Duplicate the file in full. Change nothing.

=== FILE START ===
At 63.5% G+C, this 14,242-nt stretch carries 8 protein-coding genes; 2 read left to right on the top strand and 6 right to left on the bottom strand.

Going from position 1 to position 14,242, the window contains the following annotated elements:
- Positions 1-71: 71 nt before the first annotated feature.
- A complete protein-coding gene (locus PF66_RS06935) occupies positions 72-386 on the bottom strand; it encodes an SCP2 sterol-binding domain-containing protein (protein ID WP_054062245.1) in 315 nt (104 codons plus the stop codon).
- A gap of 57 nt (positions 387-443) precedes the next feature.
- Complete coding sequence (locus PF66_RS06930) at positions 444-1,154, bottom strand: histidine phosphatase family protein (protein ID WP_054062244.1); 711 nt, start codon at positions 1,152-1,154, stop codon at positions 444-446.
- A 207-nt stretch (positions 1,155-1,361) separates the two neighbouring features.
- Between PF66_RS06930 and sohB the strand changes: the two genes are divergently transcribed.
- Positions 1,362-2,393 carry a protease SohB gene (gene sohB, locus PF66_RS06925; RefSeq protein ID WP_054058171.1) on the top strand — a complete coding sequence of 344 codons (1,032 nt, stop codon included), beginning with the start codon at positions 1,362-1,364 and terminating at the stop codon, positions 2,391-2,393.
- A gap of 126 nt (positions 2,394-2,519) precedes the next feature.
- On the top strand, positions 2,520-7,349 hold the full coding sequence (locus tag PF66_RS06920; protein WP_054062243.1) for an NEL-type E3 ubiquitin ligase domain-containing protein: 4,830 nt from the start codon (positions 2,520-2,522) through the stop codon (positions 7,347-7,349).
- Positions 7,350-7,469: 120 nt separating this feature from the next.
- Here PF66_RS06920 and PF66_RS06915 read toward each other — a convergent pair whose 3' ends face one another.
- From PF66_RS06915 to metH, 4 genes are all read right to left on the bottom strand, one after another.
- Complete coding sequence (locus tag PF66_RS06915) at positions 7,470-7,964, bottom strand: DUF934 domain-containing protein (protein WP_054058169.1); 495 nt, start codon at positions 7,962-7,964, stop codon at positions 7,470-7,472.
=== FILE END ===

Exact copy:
At 63.5% G+C, this 14,242-nt stretch carries 8 protein-coding genes; 2 read left to right on the top strand and 6 right to left on the bottom strand.

Going from position 1 to position 14,242, the window contains the following annotated elements:
- Positions 1-71: 71 nt before the first annotated feature.
- A complete protein-coding gene (locus PF66_RS06935) occupies positions 72-386 on the bottom strand; it encodes an SCP2 sterol-binding domain-containing protein (protein ID WP_054062245.1) in 315 nt (104 codons plus the stop codon).
- A gap of 57 nt (positions 387-443) precedes the next feature.
- Complete coding sequence (locus PF66_RS06930) at positions 444-1,154, bottom strand: histidine phosphatase family protein (protein ID WP_054062244.1); 711 nt, start codon at positions 1,152-1,154, stop codon at positions 444-446.
- A 207-nt stretch (positions 1,155-1,361) separates the two neighbouring features.
- Between PF66_RS06930 and sohB the strand changes: the two genes are divergently transcribed.
- Positions 1,362-2,393 carry a protease SohB gene (gene sohB, locus PF66_RS06925; RefSeq protein ID WP_054058171.1) on the top strand — a complete coding sequence of 344 codons (1,032 nt, stop codon included), beginning with the start codon at positions 1,362-1,364 and terminating at the stop codon, positions 2,391-2,393.
- A gap of 126 nt (positions 2,394-2,519) precedes the next feature.
- On the top strand, positions 2,520-7,349 hold the full coding sequence (locus tag PF66_RS06920; protein WP_054062243.1) for an NEL-type E3 ubiquitin ligase domain-containing protein: 4,830 nt from the start codon (positions 2,520-2,522) through the stop codon (positions 7,347-7,349).
- Positions 7,350-7,469: 120 nt separating this feature from the next.
- Here PF66_RS06920 and PF66_RS06915 read toward each other — a convergent pair whose 3' ends face one another.
- From PF66_RS06915 to metH, 4 genes are all read right to left on the bottom strand, one after another.
- Complete coding sequence (locus tag PF66_RS06915) at positions 7,470-7,964, bottom strand: DUF934 domain-containing protein (protein WP_054058169.1); 495 nt, start codon at positions 7,962-7,964, stop codon at positions 7,470-7,472.